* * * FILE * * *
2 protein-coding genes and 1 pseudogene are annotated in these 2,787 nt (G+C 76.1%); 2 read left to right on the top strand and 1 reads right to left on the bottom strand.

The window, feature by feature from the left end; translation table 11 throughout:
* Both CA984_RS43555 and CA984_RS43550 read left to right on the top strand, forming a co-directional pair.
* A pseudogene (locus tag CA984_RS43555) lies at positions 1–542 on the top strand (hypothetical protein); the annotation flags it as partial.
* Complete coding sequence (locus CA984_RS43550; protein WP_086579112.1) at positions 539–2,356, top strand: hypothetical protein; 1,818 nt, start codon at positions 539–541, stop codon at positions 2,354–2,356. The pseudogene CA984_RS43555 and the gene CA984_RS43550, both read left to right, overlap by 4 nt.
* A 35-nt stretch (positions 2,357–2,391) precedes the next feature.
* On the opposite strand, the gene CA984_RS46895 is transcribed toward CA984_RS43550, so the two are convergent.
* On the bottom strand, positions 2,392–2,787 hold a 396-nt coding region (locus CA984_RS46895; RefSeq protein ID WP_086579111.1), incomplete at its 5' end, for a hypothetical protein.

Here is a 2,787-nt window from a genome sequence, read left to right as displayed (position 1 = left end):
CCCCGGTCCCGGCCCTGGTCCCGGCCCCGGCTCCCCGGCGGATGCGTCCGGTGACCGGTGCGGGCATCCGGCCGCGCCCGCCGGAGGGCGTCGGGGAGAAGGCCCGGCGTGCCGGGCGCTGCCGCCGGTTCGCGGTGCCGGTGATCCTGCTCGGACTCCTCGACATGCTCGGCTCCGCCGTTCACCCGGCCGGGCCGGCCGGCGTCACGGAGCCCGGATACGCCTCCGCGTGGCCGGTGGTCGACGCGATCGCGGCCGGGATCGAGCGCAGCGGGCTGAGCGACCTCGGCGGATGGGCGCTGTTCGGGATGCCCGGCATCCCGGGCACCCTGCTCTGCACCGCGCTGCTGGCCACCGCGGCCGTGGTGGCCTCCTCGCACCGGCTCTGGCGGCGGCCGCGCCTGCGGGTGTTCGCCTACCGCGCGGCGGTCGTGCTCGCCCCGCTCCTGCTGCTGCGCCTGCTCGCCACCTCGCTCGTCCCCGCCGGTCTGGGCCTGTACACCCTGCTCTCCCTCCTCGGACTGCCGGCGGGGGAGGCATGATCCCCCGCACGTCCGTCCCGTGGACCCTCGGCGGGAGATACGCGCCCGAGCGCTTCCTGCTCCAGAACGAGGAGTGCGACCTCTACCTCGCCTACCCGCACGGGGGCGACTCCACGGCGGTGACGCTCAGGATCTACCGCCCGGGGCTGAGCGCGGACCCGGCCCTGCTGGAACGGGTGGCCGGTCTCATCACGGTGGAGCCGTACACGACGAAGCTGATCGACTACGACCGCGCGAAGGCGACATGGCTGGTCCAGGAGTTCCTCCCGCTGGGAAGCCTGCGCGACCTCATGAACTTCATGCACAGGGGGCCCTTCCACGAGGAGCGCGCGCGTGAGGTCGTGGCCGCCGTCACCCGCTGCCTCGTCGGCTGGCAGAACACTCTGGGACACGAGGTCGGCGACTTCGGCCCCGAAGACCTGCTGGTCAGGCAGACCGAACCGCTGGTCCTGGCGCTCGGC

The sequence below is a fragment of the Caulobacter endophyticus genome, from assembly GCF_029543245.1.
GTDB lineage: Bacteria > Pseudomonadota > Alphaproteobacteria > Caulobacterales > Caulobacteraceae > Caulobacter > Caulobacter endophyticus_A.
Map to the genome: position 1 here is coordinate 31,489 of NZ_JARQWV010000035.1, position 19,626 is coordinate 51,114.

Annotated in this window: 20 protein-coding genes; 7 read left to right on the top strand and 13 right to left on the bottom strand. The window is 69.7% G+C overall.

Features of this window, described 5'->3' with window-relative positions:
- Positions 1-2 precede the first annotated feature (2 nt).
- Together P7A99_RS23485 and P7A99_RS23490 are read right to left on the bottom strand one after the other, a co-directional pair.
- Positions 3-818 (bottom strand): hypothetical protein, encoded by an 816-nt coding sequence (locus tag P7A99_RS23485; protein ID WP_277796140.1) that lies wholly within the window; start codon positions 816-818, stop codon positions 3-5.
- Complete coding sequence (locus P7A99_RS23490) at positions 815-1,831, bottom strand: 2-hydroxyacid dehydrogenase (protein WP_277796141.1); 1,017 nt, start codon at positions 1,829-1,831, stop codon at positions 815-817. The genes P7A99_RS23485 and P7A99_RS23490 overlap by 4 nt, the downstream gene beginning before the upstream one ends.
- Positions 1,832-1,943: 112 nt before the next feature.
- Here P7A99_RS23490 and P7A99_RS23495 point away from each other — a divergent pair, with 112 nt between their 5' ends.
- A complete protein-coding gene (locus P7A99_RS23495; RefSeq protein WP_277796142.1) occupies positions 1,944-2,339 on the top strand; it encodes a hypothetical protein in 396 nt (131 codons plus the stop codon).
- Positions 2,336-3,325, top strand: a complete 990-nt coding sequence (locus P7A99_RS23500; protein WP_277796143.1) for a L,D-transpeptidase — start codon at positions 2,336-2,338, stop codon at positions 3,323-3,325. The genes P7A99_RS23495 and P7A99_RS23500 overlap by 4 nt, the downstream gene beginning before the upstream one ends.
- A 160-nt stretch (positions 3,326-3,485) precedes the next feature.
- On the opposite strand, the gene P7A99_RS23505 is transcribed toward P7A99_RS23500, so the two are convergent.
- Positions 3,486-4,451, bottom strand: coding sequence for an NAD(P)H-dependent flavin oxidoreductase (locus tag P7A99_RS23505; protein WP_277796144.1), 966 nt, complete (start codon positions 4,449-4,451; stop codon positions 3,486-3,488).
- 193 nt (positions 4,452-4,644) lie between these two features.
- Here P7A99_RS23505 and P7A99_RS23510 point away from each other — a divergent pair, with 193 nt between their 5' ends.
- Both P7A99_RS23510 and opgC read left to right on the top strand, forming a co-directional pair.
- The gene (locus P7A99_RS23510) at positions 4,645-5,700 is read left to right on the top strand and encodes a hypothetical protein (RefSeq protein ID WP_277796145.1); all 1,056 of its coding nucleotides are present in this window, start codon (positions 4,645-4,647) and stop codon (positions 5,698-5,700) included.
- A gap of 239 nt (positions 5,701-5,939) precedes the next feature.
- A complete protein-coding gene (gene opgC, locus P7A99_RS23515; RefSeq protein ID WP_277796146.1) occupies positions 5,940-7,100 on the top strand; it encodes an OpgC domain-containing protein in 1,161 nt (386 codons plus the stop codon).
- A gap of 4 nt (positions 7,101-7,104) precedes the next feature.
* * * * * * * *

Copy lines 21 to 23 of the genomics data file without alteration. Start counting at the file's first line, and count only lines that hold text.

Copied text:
- Here P7A99_RS23490 and P7A99_RS23495 point away from each other — a divergent pair, with 112 nt between their 5' ends.
- A complete protein-coding gene (locus P7A99_RS23495; RefSeq protein WP_277796142.1) occupies positions 1,944-2,339 on the top strand; it encodes a hypothetical protein in 396 nt (131 codons plus the stop codon).
- Positions 2,336-3,325, top strand: a complete 990-nt coding sequence (locus P7A99_RS23500; protein WP_277796143.1) for a L,D-transpeptidase — start codon at positions 2,336-2,338, stop codon at positions 3,323-3,325. The genes P7A99_RS23495 and P7A99_RS23500 overlap by 4 nt, the downstream gene beginning before the upstream one ends.